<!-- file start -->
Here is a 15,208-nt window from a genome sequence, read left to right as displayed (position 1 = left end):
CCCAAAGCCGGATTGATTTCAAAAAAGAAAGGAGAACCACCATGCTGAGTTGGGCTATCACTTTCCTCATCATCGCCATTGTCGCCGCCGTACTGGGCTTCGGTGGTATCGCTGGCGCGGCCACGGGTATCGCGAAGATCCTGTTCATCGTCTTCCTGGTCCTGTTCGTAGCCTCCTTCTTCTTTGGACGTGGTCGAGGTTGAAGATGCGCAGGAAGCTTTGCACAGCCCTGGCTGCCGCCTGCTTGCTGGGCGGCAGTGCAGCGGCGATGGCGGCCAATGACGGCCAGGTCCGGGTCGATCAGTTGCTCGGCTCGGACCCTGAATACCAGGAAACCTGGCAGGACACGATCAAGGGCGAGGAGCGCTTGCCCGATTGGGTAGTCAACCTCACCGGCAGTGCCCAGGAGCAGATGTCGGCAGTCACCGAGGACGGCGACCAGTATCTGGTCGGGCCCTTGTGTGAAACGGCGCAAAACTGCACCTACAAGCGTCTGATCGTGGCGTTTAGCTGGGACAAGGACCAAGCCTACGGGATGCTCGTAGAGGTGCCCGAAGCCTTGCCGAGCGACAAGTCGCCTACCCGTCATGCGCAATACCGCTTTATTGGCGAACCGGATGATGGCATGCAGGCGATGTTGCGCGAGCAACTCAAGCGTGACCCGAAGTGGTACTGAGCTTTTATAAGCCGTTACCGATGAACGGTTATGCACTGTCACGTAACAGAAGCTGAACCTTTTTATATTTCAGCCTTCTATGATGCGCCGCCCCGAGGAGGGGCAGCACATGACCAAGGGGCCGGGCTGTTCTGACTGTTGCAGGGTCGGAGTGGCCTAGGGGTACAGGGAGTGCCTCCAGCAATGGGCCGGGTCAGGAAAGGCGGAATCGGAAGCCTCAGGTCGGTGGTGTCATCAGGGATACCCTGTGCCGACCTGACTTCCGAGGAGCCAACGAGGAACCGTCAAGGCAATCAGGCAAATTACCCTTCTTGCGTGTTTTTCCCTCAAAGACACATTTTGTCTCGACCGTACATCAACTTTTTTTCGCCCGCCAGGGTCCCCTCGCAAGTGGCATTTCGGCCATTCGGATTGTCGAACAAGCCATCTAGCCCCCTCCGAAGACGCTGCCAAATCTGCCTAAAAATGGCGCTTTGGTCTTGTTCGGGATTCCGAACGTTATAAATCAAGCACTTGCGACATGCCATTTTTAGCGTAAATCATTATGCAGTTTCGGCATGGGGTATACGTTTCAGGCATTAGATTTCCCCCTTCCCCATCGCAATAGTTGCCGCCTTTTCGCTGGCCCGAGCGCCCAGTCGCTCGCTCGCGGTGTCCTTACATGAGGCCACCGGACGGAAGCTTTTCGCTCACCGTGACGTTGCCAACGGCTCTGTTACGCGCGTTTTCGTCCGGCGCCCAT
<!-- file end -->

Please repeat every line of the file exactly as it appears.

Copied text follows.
Here is a 15,208-nt window from a genome sequence, read left to right as displayed (position 1 = left end):
CCCAAAGCCGGATTGATTTCAAAAAAGAAAGGAGAACCACCATGCTGAGTTGGGCTATCACTTTCCTCATCATCGCCATTGTCGCCGCCGTACTGGGCTTCGGTGGTATCGCTGGCGCGGCCACGGGTATCGCGAAGATCCTGTTCATCGTCTTCCTGGTCCTGTTCGTAGCCTCCTTCTTCTTTGGACGTGGTCGAGGTTGAAGATGCGCAGGAAGCTTTGCACAGCCCTGGCTGCCGCCTGCTTGCTGGGCGGCAGTGCAGCGGCGATGGCGGCCAATGACGGCCAGGTCCGGGTCGATCAGTTGCTCGGCTCGGACCCTGAATACCAGGAAACCTGGCAGGACACGATCAAGGGCGAGGAGCGCTTGCCCGATTGGGTAGTCAACCTCACCGGCAGTGCCCAGGAGCAGATGTCGGCAGTCACCGAGGACGGCGACCAGTATCTGGTCGGGCCCTTGTGTGAAACGGCGCAAAACTGCACCTACAAGCGTCTGATCGTGGCGTTTAGCTGGGACAAGGACCAAGCCTACGGGATGCTCGTAGAGGTGCCCGAAGCCTTGCCGAGCGACAAGTCGCCTACCCGTCATGCGCAATACCGCTTTATTGGCGAACCGGATGATGGCATGCAGGCGATGTTGCGCGAGCAACTCAAGCGTGACCCGAAGTGGTACTGAGCTTTTATAAGCCGTTACCGATGAACGGTTATGCACTGTCACGTAACAGAAGCTGAACCTTTTTATATTTCAGCCTTCTATGATGCGCCGCCCCGAGGAGGGGCAGCACATGACCAAGGGGCCGGGCTGTTCTGACTGTTGCAGGGTCGGAGTGGCCTAGGGGTACAGGGAGTGCCTCCAGCAATGGGCCGGGTCAGGAAAGGCGGAATCGGAAGCCTCAGGTCGGTGGTGTCATCAGGGATACCCTGTGCCGACCTGACTTCCGAGGAGCCAACGAGGAACCGTCAAGGCAATCAGGCAAATTACCCTTCTTGCGTGTTTTTCCCTCAAAGACACATTTTGTCTCGACCGTACATCAACTTTTTTTCGCCCGCCAGGGTCCCCTCGCAAGTGGCATTTCGGCCATTCGGATTGTCGAACAAGCCATCTAGCCCCCTCCGAAGACGCTGCCAAATCTGCCTAAAAATGGCGCTTTGGTCTTGTTCGGGATTCCGAACGTTATAAATCAAGCACTTGCGACATGCCATTTTTAGCGTAAATCATTATGCAGTTTCGGCATGGGGTATACGTTTCAGGCATTAGATTTCCCCCTTCCCCATCGCAATAGTTGCCGCCTTTTCGCTGGCCCGAGCGCCCAGTCGCTCGCTCGCGGTGTCCTTACATGAGGCCACCGGACGGAAGCTTTTCGCTCACCGTGACGTTGCCAACGGCTCTGTTACGCGCGTTTTCGTCCGGCGCCCAT